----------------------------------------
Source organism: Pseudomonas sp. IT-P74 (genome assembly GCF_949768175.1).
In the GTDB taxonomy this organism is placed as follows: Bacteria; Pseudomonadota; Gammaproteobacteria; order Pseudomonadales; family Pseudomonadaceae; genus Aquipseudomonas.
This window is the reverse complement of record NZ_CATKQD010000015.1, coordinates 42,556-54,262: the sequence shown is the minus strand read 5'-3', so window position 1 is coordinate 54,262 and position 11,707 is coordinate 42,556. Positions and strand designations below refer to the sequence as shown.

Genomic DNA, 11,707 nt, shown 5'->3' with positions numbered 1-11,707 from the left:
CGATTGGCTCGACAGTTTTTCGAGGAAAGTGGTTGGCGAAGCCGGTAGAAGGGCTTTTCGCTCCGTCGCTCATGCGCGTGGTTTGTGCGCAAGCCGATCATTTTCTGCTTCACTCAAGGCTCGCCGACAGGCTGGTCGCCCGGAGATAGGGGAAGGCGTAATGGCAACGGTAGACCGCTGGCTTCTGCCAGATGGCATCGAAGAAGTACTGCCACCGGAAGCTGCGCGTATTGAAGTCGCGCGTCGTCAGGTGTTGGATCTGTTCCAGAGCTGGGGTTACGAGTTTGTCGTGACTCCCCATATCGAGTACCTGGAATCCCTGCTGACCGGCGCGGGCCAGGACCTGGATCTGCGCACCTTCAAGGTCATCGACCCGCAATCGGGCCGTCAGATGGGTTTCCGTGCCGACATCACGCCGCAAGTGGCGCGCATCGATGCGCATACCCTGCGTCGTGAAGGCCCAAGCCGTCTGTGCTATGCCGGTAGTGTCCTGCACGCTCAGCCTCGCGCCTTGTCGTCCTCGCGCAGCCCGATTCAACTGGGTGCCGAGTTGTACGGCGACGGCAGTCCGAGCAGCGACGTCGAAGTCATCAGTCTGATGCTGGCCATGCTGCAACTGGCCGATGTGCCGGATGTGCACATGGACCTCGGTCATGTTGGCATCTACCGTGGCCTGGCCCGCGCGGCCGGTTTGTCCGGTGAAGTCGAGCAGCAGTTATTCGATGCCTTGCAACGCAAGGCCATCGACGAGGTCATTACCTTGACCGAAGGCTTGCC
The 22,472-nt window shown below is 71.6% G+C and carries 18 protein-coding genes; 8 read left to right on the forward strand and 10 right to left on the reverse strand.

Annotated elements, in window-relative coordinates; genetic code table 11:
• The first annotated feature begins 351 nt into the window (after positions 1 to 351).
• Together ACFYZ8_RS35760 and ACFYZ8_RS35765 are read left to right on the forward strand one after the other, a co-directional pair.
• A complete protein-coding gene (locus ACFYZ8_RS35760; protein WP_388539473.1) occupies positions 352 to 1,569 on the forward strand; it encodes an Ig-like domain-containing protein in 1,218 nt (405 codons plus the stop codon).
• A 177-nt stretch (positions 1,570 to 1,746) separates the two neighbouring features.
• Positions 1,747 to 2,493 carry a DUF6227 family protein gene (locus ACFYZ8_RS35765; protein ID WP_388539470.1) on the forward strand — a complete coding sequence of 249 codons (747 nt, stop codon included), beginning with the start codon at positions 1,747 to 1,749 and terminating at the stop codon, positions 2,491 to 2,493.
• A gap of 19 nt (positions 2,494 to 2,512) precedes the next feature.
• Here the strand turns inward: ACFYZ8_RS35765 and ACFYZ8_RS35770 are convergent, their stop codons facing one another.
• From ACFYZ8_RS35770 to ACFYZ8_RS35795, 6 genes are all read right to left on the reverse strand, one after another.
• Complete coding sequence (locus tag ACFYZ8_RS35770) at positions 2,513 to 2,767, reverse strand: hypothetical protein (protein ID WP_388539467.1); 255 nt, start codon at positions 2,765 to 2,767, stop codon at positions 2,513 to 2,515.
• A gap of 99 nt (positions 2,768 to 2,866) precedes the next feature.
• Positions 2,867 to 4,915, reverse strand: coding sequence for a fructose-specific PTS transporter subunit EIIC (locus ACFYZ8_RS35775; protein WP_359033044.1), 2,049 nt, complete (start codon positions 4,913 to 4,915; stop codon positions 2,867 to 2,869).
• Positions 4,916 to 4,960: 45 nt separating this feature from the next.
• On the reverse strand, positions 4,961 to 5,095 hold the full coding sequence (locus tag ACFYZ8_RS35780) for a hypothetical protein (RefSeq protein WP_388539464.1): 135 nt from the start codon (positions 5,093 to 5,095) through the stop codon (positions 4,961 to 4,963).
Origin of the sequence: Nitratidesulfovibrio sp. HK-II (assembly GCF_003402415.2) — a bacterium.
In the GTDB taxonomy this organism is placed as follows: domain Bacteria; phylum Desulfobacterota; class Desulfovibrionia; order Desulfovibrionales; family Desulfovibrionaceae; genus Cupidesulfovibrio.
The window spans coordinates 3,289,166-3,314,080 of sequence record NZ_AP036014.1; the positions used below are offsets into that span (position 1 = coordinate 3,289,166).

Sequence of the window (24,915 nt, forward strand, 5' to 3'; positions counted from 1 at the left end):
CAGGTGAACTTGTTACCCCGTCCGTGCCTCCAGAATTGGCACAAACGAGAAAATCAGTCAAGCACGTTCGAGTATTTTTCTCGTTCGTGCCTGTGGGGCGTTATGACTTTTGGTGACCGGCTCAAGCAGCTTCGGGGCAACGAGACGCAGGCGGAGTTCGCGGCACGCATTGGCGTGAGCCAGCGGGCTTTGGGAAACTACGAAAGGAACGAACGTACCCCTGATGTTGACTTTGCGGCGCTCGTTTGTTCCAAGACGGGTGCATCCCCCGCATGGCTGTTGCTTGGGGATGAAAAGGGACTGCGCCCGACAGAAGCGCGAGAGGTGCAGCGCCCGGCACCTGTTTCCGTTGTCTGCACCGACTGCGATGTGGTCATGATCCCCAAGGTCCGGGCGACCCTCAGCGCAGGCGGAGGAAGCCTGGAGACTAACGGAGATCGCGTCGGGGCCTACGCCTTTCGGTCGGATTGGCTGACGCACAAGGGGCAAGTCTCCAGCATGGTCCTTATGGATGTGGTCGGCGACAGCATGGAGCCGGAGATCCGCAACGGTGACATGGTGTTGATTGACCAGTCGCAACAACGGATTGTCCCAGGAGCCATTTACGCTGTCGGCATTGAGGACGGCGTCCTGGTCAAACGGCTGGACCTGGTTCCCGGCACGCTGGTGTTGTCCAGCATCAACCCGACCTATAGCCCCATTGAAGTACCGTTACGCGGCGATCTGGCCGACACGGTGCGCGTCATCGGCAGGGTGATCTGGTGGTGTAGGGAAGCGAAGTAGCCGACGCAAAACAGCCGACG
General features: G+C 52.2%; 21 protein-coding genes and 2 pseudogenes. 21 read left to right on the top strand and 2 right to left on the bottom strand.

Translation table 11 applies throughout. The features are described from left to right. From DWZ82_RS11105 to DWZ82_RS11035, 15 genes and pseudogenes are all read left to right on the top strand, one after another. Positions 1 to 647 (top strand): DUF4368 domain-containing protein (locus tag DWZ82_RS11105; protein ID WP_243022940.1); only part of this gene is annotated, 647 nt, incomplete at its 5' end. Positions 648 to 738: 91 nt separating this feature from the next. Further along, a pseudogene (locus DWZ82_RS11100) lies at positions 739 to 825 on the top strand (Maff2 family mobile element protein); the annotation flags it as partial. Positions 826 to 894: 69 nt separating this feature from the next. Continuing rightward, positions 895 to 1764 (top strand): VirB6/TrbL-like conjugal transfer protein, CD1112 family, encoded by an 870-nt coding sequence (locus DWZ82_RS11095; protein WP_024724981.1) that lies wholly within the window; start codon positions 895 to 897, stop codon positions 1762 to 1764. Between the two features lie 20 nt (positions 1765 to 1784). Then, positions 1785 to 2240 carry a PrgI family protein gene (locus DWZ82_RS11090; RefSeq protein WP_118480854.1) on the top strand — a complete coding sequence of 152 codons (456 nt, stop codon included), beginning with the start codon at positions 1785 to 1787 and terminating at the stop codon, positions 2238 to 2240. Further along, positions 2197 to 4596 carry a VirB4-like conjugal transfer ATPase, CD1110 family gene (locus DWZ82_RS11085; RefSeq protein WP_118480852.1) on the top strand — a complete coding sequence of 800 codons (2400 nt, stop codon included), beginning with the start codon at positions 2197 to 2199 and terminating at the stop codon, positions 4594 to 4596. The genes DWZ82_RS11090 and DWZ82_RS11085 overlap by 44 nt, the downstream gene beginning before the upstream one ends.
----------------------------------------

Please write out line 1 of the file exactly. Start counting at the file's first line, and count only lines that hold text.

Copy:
Source organism: Pseudomonas sp. IT-P74 (genome assembly GCF_949768175.1).